In Antioch of Pisidia, Paul was present at the synagogue when the rulers read from "the law and the prophets." At the opportunity, Paul preached a sermon that every millenialist should seriously ponder. In verse 19 he said God "divided the land to them by lot." In verse 25 he said John "fulfilled his course." Verse 26 said the rulers at Jerusalem fulfilled the prophets in condemning Christ. Verse 29 said they "fulfilled all that was written of him." Then in language too plain to be misunderstood, he said, "And we declare unto you glad tidings, how that the promise which was made unto the fathers, God hath fulfilled the same unto us their children, in that he hath raised up Jesus again." Verses 32-33. In verse 34 he associated that resurrection with the receiving of "the sure mercies of David." Vers. 28 said that through these fullfilments forgiveness of sins was now preached. There can be no reasonable doubt in the light of this passage that the Messianic prophecies pointed to the first coming of Christ with all its blessings, and not to the second.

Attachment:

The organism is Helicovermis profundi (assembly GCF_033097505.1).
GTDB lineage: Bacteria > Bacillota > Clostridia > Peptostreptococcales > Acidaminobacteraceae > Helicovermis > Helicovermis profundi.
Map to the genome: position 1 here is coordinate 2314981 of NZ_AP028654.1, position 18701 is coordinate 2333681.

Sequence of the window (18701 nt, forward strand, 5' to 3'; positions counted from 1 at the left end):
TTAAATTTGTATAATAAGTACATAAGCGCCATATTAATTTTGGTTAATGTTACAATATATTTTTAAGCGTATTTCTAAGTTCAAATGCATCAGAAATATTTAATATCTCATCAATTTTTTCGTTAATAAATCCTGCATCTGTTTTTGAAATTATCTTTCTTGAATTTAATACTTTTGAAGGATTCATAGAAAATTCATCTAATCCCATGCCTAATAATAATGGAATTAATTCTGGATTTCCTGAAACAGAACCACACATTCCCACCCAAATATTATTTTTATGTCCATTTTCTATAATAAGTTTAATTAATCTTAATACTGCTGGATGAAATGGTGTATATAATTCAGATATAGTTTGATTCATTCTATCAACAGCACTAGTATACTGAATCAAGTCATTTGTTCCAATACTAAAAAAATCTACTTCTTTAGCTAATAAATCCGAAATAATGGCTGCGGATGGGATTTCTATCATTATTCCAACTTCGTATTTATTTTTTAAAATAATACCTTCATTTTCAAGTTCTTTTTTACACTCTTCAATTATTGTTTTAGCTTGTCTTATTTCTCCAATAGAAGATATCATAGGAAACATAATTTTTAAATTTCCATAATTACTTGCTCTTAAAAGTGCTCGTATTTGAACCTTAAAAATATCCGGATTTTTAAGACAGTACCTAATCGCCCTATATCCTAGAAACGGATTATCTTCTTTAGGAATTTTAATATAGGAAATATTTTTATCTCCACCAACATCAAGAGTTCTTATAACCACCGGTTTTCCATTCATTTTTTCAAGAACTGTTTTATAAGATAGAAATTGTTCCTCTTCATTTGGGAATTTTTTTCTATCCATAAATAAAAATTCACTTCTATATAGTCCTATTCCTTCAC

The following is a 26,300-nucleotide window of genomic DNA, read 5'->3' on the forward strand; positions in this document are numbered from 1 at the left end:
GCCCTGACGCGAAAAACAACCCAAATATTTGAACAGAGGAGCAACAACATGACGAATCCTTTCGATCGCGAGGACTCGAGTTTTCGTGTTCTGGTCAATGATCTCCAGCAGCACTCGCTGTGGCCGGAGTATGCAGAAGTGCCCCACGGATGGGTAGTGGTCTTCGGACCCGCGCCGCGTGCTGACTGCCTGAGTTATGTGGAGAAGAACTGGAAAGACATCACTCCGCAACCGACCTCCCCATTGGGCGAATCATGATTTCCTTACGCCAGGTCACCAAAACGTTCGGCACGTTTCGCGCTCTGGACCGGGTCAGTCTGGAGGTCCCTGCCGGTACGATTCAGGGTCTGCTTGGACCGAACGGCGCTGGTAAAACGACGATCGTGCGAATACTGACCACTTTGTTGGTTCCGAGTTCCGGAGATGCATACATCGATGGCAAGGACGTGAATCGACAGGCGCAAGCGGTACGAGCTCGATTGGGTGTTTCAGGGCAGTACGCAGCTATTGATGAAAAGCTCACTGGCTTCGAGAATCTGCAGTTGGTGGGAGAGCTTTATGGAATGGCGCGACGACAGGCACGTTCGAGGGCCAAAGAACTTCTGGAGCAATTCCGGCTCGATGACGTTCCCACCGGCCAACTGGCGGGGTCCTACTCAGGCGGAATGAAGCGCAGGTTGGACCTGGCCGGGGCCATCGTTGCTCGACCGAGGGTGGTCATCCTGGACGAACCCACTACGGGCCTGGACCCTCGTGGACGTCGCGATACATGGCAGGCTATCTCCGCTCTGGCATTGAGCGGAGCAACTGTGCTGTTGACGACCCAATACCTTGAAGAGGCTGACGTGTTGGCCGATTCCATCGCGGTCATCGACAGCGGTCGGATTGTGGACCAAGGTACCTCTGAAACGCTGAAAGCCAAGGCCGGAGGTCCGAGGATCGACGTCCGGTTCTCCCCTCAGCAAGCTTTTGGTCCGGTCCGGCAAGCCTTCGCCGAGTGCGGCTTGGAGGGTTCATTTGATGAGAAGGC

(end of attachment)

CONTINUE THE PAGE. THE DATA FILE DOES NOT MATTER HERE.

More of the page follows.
At the discussion in Jerusalem over the preaching of the Gospel unto the Gentiles and the rite of circumcision, James stated that the preaching of the gospel to the Gentiles was the fulfilling of the prophecy made by Amos (9:11-12) respecting the building again of the tabernacle of David He argued that this prophecy must have fulfilled "that" men might seek the Lord, and the Gentiles included. He said in verse 15 that this agreed with "the words of the prophets."
We think it a fitting climax to this discussion to employ Paul's words as he concluded his thesis on justification by faith in the book of Romans, and related that to the time foretold by the prophets. "Now to him that is of power to stablish you according to my gospel, and the preaching of Jesus Christ, according to the revelation of the mystery, which was kept secret since the world began, but now is made manifest, and by the scriptures of the prophets, according to the commandment of the everlasting God, made known to all nations for the obedience of faith: to God only wise, be glory through Jesus Christ for ever. Amen." The great mystery of other ages has now been revealed, that all nations might become obedient to the faith, and this is according to God's commandment, and accords with the scriptures of the prophets.
The sufferings of Christ, his resurrection, the blotting out of sins, the making known of the gospel to all nations, the establishment of the church revealing God's wisdom to even the heavenly hosts who before desired to search into God's secret counsels-these are the events to which the prophets pointed. They respect the first coming of Christ with its wondrous after effects, and not the second coming. To postpone these prophecies is to by-pass the New Testament entirely and the many plain statements there which show the design of the Messianic prophecies.
Truth Magazine II:7; pp. 18-19